My main comment on all this is that the military is playing politics here in a big way. The military is obviously well aware of allegations, by its own soldiers as well by journalists and other critics, that the fight against Boko Haram is not going well. The problems include not just brutality against civilians, but also lack of proper equipment for frontline soldiers. The military is likely aware, moreover, that even among many civilians there is a strain of suspicion toward Western NGOs, the United Nations, foreign development and humanitarian agencies, and so forth. The politics of this announcement, then, in my view includes an effort to cater to this strain of suspicion while deflecting attention away from the military’s own serious problems.
Or, as Brandon Kendhammer puts it:
[Update, December 17]: I tweeted this out when it happened, but I want to link to it here as well. Late on Friday, the Nigerian military reversed itself and canceled the expulsion of UNICEF from the northeast. See their statement here.
Now, of course, they’re back to going after Amnesty.
I’m still catching up on important reporting that came out last month and throughout the fall. One such report is the Washington Post‘s November 20 article about deradicalization efforts for former Boko Haram members in Niger. The article, which is very good, focuses especially on the State Department’s role in shaping and possibly, soon, funding the program (see some official background here).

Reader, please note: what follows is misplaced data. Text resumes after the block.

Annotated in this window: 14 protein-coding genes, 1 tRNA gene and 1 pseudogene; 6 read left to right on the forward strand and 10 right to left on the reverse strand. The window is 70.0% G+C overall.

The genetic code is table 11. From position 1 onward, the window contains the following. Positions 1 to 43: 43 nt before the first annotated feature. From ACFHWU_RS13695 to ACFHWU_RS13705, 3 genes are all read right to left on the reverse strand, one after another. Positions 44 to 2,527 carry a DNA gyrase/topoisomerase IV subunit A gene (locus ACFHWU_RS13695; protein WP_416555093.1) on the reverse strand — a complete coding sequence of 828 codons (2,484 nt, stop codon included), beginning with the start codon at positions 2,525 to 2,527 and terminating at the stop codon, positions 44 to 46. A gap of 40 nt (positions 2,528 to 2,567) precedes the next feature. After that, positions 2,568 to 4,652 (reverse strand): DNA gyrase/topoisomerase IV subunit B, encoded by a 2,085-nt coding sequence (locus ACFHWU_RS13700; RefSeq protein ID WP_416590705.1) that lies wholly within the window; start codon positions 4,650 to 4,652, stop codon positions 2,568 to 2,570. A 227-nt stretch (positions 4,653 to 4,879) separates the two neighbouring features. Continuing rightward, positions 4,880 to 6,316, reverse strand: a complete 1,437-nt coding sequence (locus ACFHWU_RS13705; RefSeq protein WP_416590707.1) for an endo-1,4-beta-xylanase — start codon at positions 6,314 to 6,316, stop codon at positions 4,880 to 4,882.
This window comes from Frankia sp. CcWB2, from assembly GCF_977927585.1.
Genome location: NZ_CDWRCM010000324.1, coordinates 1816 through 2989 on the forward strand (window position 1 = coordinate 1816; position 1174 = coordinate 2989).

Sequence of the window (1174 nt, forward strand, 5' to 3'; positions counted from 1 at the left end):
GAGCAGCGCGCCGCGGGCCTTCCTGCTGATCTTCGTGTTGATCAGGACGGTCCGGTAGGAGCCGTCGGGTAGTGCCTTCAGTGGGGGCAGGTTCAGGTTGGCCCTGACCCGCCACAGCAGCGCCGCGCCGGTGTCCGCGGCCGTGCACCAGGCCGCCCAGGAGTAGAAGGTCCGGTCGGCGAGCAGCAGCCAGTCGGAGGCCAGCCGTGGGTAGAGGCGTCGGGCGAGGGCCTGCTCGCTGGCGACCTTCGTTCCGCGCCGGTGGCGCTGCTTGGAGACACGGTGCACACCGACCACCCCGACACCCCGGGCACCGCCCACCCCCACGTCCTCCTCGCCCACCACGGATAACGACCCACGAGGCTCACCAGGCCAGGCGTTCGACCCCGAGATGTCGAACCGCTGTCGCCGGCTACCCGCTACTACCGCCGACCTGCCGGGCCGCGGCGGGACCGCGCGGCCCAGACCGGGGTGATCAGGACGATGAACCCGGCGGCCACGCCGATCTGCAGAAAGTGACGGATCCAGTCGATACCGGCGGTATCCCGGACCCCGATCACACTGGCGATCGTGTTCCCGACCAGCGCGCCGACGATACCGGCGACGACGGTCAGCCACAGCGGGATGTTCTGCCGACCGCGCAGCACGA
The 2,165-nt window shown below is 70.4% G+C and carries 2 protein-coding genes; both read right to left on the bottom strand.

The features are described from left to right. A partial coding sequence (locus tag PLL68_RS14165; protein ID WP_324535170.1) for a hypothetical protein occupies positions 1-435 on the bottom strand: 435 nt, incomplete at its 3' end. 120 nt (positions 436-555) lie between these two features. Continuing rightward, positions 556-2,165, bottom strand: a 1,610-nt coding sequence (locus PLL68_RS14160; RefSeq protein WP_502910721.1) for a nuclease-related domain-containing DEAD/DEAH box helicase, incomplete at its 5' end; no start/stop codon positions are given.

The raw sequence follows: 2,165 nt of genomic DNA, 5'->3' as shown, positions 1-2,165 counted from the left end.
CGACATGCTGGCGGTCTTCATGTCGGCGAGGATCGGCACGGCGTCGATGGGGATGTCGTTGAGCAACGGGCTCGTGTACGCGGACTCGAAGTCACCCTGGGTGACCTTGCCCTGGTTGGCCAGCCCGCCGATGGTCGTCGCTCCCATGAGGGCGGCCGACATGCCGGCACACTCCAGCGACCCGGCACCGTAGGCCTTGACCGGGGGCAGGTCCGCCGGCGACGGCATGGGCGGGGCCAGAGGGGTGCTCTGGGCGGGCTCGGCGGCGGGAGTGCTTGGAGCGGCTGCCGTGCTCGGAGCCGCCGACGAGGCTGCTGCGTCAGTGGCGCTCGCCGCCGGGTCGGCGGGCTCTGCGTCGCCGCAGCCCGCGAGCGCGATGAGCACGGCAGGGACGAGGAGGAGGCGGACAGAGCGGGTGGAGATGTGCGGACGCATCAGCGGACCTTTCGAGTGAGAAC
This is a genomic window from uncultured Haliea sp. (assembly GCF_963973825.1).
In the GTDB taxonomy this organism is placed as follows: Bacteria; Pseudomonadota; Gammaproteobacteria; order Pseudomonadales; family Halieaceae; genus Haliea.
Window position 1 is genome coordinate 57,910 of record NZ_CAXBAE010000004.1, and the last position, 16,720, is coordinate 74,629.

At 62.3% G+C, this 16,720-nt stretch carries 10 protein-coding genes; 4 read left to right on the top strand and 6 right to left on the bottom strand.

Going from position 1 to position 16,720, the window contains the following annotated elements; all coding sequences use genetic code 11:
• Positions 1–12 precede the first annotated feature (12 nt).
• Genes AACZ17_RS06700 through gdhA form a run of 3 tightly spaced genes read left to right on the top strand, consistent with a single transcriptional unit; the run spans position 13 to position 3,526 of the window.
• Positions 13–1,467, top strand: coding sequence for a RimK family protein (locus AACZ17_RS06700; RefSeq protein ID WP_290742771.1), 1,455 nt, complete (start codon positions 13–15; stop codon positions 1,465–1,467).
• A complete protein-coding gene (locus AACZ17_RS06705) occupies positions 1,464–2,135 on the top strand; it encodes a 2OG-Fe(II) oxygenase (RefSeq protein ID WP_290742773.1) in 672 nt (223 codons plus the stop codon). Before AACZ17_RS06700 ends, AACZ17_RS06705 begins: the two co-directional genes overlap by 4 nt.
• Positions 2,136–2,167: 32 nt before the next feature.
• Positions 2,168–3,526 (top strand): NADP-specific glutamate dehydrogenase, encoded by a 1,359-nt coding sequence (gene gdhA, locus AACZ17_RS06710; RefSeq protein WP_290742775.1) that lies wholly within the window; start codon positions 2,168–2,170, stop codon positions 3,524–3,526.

I’m enthusiastic about such programs, not because they’re perfect but because (a) these fighters or ex-fighters are human beings, and maybe they can be redeemed, and (b) concrete non-violent solutions seem more promising to me than just straight counterinsurgency paired with vague talk of socioeconomic reconstruction. If the fighters in the bush hear that they have choices beyond continued combat or unconditional surrender, perhaps more of them will turn themselves in.
No one says this is easy, though. The following excerpt was, for me, the core of the article:
“It was in D.C. that I realized the Americans might suffocate this program, even with good intentions,” [former Diffa Region Governor Dan Dano] Lawaly said. “They would say, ‘These defectors of yours may have committed war crimes, so we have to get the legal framework sorted out.’ And I’d say, ‘They’re abused kids, for God’s sake.’ ”
A legal framework would, however, codify the program, ensuring its survival beyond Lawaly’s tenure. And as it happened, Lawaly was sacked earlier this year when his party pulled out of Niger’s ruling coalition.
“It can’t be a one-man show if this is going to be sustainable,” said [Neal] Kringel, the State Department official. “We have to have a process that categorizes and then deals with each defector appropriately.”
I lean more toward Lawaly’s perspective, but you definitely don’t want hardened offenders slipping through the cracks or taking advantage of the program.
Yet as the article’s anecdotes suggest (and as Sarah Topol’s amazing reporting also suggests), much of Boko Haram’s recruiting was circumstantial and partly coerced. Such recruits came to do horrendous things, but I believe there is a road back for them, albeit one that might fade if authorities (American or Nigerien) place too much emphasis on retributive and punitive justice. That’s a grim thing to say – who wants to choose between justice and peace? This is not my choice to make when it comes to Niger, of course, but I would say that the State Department should heed the voices who prioritize peace.